It has always been a pleasure bringing superbike ownership experiences of riders in India to our readers. From a humble Harley Iron 883 to the Devil from Deutschland- the BMW S1000RR, we’ve not only tried to bring across notions of riders but also an informal set of data that revolves around the ownership.
Today we speak to Jeet Oswal- a superbiker from Pune and one of the prominent members from A.C.E.S. (A Club of Elite Superbikers). Like many, Jeet started his motorcycling journey on a modest Yamaha RX100 before jumping to a Royal Enfield. His superbike dreams hit reality when he took custody of a 2006 Honda CBR1000RR Fireblade.
Since then he has hopped from the Blade to an Intruder to a Gixxer and again to a Fireblade which still remains. But the litre class Honda isn’t the only toy under Jeet’s ownership- there’s a big daddy encroaching upon major of the Blade’s parking space. Something which one our team-mate Yatharth refers to as “A truck, and not a motorcycle”. A legendary machine, which by its sheer colossal persona makes the best of superbikes parked next look like- well, mopeds! A proverbial “Living Room” on two wheels and probably one of the best, if not the best long distance touring machines on this planet. So here’s Jeet Oswal sharing all he could about his ownership with the mighty and glorious Honda Goldwing.
2) Which bikes did you own prior to the Goldwing?
Pune is a city of two wheelers and I started my biking career with a Yamaha RX 100 followed with a Royal Enfield upgrading to a 2006 Honda Fireblade undertail moving to a cruiser, the Suzuki Intruder along with a track bike, the Suzuki GSXR 600 and finally settled for the Honda CBR1000 RR (Fireblade) along with the Honda Goldwing Interstate!
3) Which other bikes do you own apart from the Goldwing?
Currently I have a super-sport which is the Honda CBR1000 RR alongside the Honda Goldwing
4) Why only the Goldwing? Did you consider some other bike while making a purchase decision?
I have always been a fan of cruisers and my first real cruiser was the Suzuki Intruder 1800. The bike did have presence but it lacked the riding pleasure on ghats and steep corners. With the low ground clearance, broader wheel base and wider rear tyre cruising on straight patches and city was fun but the riding in the ghats was a pain.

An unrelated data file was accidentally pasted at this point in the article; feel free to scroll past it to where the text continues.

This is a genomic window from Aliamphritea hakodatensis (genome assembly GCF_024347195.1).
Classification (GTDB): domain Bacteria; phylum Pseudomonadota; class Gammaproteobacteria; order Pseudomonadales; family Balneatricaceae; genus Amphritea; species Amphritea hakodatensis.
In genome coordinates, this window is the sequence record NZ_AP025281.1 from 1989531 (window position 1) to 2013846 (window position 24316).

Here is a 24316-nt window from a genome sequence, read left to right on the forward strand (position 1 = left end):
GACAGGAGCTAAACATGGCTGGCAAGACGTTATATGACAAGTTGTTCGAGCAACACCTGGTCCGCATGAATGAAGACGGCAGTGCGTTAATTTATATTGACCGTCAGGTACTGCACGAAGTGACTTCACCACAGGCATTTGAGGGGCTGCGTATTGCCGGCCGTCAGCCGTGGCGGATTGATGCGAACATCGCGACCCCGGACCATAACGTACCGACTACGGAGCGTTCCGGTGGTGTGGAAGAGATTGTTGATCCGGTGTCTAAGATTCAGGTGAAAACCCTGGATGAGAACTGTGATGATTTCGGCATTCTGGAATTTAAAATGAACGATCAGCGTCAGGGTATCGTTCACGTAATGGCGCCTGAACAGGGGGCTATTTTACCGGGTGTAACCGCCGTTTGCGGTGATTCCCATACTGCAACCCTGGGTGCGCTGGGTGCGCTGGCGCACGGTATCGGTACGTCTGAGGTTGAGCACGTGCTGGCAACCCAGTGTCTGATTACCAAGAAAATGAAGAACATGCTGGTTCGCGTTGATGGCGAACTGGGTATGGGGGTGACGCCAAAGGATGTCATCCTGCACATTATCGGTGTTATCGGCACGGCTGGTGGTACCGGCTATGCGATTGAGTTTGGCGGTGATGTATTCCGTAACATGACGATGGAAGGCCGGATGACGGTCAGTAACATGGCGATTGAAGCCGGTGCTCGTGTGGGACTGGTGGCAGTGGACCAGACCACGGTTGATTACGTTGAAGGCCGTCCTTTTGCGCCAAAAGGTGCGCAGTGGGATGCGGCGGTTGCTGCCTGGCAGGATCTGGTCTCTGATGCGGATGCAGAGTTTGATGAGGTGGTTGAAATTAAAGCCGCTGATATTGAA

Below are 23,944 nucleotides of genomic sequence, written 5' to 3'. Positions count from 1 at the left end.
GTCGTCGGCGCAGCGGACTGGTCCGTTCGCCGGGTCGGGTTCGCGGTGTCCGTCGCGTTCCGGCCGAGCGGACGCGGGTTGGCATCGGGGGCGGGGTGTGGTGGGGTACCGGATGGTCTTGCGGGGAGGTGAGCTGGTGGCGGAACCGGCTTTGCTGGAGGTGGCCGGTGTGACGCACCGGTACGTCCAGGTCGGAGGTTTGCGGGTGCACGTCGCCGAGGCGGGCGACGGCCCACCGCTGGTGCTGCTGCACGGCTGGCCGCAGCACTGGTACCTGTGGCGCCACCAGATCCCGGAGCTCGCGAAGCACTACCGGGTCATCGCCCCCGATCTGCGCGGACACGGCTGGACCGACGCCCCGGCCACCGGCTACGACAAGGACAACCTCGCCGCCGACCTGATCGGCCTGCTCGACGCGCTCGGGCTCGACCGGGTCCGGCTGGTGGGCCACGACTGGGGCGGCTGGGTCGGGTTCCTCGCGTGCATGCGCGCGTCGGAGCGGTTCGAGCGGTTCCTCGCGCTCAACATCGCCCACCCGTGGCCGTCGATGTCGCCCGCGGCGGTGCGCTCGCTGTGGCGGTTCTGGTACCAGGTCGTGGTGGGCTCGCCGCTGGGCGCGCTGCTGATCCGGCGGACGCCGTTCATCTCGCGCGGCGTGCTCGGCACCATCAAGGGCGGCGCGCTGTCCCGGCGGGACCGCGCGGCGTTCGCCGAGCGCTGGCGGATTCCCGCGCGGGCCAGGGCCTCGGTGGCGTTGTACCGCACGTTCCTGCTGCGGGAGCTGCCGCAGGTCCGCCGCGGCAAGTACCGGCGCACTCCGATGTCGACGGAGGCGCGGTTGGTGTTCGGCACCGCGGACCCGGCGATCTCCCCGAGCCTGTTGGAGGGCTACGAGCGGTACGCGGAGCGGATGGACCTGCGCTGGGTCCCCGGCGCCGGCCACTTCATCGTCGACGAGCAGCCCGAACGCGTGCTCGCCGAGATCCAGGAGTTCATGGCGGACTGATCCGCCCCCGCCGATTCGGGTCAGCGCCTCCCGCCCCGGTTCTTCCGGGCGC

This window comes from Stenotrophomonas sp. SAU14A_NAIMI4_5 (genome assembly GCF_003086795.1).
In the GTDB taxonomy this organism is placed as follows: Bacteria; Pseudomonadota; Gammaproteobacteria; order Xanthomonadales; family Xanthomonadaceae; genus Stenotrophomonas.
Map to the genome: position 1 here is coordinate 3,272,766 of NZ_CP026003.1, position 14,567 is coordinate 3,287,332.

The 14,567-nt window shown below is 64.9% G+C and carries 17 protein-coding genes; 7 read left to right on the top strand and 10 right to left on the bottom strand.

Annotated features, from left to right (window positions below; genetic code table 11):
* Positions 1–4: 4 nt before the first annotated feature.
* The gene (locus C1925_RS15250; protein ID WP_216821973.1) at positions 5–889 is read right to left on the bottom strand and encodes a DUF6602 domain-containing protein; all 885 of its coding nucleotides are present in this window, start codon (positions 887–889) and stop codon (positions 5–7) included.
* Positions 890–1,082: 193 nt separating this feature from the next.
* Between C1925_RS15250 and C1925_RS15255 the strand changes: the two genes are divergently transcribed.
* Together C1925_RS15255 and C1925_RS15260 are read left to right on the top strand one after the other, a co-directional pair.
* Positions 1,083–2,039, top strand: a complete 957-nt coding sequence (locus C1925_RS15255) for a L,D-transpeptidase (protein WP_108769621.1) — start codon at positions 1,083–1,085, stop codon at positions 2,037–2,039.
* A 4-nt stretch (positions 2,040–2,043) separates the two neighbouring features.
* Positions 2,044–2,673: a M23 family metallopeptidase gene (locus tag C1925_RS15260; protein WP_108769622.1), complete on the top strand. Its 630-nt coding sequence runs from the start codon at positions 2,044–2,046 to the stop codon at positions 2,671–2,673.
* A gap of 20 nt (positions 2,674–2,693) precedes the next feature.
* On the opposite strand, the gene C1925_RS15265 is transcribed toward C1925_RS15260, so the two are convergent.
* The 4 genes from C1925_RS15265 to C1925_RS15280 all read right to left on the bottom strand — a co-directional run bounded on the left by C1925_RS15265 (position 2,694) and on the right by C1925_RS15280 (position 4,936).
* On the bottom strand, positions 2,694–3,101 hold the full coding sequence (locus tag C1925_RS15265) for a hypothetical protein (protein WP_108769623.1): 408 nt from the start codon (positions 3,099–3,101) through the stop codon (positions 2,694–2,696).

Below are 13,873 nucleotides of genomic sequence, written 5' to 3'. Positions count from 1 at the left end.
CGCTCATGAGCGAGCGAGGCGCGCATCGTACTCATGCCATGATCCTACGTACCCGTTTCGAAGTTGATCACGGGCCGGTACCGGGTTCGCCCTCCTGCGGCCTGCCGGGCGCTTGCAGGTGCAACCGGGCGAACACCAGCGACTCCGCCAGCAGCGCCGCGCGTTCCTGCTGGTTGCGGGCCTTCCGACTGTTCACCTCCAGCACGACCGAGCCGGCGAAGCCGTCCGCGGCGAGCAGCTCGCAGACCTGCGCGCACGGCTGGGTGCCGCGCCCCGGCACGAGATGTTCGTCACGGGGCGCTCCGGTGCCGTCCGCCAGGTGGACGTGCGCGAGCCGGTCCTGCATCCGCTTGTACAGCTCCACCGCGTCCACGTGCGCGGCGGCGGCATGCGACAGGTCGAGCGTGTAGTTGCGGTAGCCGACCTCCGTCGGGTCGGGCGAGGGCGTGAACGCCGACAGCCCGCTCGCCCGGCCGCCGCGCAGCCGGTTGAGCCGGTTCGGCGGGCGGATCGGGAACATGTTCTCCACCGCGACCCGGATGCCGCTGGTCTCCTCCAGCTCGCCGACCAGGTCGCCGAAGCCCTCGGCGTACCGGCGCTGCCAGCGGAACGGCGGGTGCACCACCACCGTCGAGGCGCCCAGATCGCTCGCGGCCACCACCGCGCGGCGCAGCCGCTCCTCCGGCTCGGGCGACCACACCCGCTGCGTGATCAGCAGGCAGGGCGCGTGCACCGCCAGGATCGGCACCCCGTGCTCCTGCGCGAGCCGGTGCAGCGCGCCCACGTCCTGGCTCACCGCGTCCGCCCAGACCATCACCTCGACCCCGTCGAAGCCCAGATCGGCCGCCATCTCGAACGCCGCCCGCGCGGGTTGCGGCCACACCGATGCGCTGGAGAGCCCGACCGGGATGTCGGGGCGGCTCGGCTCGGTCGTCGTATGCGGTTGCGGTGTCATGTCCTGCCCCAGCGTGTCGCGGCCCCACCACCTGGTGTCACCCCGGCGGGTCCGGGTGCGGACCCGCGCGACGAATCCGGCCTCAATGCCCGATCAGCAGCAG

I was looking for a change when a very close friend Prakkash Pawar introduced me to the Goldwing. He always said the Goldwing was designed by aeronautical engineers, I do not know how far that is true but I believe it when I ride the Goldwing. It is an engineering wonder. The sheer presence of the bike is show stopping. But the public attention is not the only appeal, it is the riding pleasure too. In the US it is called the Honda Goldwing Interstate and I can tell you why? The bike is designed for superior cruising. The ground clearance and suspension is just perfect even for Indian conditions. For its weight, the bike seems like a toy to ride. Enough storage, a music system with radio and 4 speakers, a motor driven reverse gear to make parking easy, Cruise Control, Anti Lock braking, ABS and perfect weight distribution make the ride comfortable and easy. People who have cruised with me as a pillion rider have always felt the Goldwing to be more comfortable than a luxury sedan. I rest my case with saying the Honda Goldwing is the S Class of cruisers in the world.
5) What is the best part you like about your bike?
The list is never ending so let me explain with an example. I am part of a group of superbike riders called ACES (short for A Club of Elite Superbikers). We do Sunday rides to various destinations in and around Pune. Most of the bikes are super-sports starting from 600 cc to a liter class and more. These superbikes have tremendous torque and are designed for high speeds. The riders we have are seasoned with most of them having track experience also. It is not easy for cruisers to keep up with these superbikes who average a speed of 170 to 240 Km/hr on a regular Sunday ride to Mahableshwar or Aamby Valley. With the Honda Goldwing, I have never felt outside the family. The bike is engineered to perfection. Let it be the initial surge of speed or the maneuvering at corners, the Goldwing fits in like a glove in hand for an able rider and finally, wherever we park, the bike shows an attitude towards the crowd. The Honda Goldwing is the BIG DADDY of all superbikes 🙂